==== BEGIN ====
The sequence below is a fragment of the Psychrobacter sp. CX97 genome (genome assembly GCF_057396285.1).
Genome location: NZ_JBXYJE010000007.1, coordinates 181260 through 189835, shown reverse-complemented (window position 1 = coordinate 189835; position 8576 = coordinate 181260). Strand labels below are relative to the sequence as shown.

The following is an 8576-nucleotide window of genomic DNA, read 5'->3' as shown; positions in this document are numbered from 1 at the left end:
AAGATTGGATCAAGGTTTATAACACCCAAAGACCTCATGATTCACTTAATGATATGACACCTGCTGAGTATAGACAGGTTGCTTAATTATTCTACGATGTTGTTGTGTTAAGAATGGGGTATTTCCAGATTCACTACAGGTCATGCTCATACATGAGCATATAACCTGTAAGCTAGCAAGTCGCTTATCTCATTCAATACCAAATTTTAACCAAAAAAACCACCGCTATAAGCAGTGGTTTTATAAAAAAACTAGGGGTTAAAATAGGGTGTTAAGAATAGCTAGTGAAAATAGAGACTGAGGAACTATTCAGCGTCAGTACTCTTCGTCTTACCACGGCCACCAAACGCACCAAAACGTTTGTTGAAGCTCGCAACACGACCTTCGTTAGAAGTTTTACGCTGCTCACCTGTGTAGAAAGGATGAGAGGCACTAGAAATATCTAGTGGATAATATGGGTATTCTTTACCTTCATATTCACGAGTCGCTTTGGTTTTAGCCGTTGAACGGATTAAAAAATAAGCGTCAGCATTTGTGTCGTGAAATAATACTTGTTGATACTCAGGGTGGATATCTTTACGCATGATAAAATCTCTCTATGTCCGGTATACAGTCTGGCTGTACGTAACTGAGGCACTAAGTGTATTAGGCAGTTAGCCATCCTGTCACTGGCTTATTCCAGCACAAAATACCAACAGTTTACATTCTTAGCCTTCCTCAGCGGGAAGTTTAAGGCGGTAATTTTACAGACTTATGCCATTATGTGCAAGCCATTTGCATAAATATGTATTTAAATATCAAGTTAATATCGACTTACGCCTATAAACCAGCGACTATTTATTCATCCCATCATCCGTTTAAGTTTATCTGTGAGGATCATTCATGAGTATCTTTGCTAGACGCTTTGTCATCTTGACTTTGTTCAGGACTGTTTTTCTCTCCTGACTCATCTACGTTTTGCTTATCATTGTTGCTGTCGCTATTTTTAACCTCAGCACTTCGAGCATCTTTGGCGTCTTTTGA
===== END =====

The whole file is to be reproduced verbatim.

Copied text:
The sequence below is a fragment of the Psychrobacter sp. CX97 genome (genome assembly GCF_057396285.1).
Genome location: NZ_JBXYJE010000007.1, coordinates 181260 through 189835, shown reverse-complemented (window position 1 = coordinate 189835; position 8576 = coordinate 181260). Strand labels below are relative to the sequence as shown.

The following is an 8576-nucleotide window of genomic DNA, read 5'->3' as shown; positions in this document are numbered from 1 at the left end:
AAGATTGGATCAAGGTTTATAACACCCAAAGACCTCATGATTCACTTAATGATATGACACCTGCTGAGTATAGACAGGTTGCTTAATTATTCTACGATGTTGTTGTGTTAAGAATGGGGTATTTCCAGATTCACTACAGGTCATGCTCATACATGAGCATATAACCTGTAAGCTAGCAAGTCGCTTATCTCATTCAATACCAAATTTTAACCAAAAAAACCACCGCTATAAGCAGTGGTTTTATAAAAAAACTAGGGGTTAAAATAGGGTGTTAAGAATAGCTAGTGAAAATAGAGACTGAGGAACTATTCAGCGTCAGTACTCTTCGTCTTACCACGGCCACCAAACGCACCAAAACGTTTGTTGAAGCTCGCAACACGACCTTCGTTAGAAGTTTTACGCTGCTCACCTGTGTAGAAAGGATGAGAGGCACTAGAAATATCTAGTGGATAATATGGGTATTCTTTACCTTCATATTCACGAGTCGCTTTGGTTTTAGCCGTTGAACGGATTAAAAAATAAGCGTCAGCATTTGTGTCGTGAAATAATACTTGTTGATACTCAGGGTGGATATCTTTACGCATGATAAAATCTCTCTATGTCCGGTATACAGTCTGGCTGTACGTAACTGAGGCACTAAGTGTATTAGGCAGTTAGCCATCCTGTCACTGGCTTATTCCAGCACAAAATACCAACAGTTTACATTCTTAGCCTTCCTCAGCGGGAAGTTTAAGGCGGTAATTTTACAGACTTATGCCATTATGTGCAAGCCATTTGCATAAATATGTATTTAAATATCAAGTTAATATCGACTTACGCCTATAAACCAGCGACTATTTATTCATCCCATCATCCGTTTAAGTTTATCTGTGAGGATCATTCATGAGTATCTTTGCTAGACGCTTTGTCATCTTGACTTTGTTCAGGACTGTTTTTCTCTCCTGACTCATCTACGTTTTGCTTATCATTGTTGCTGTCGCTATTTTTAACCTCAGCACTTCGAGCATCTTTGGCGTCTTTTGA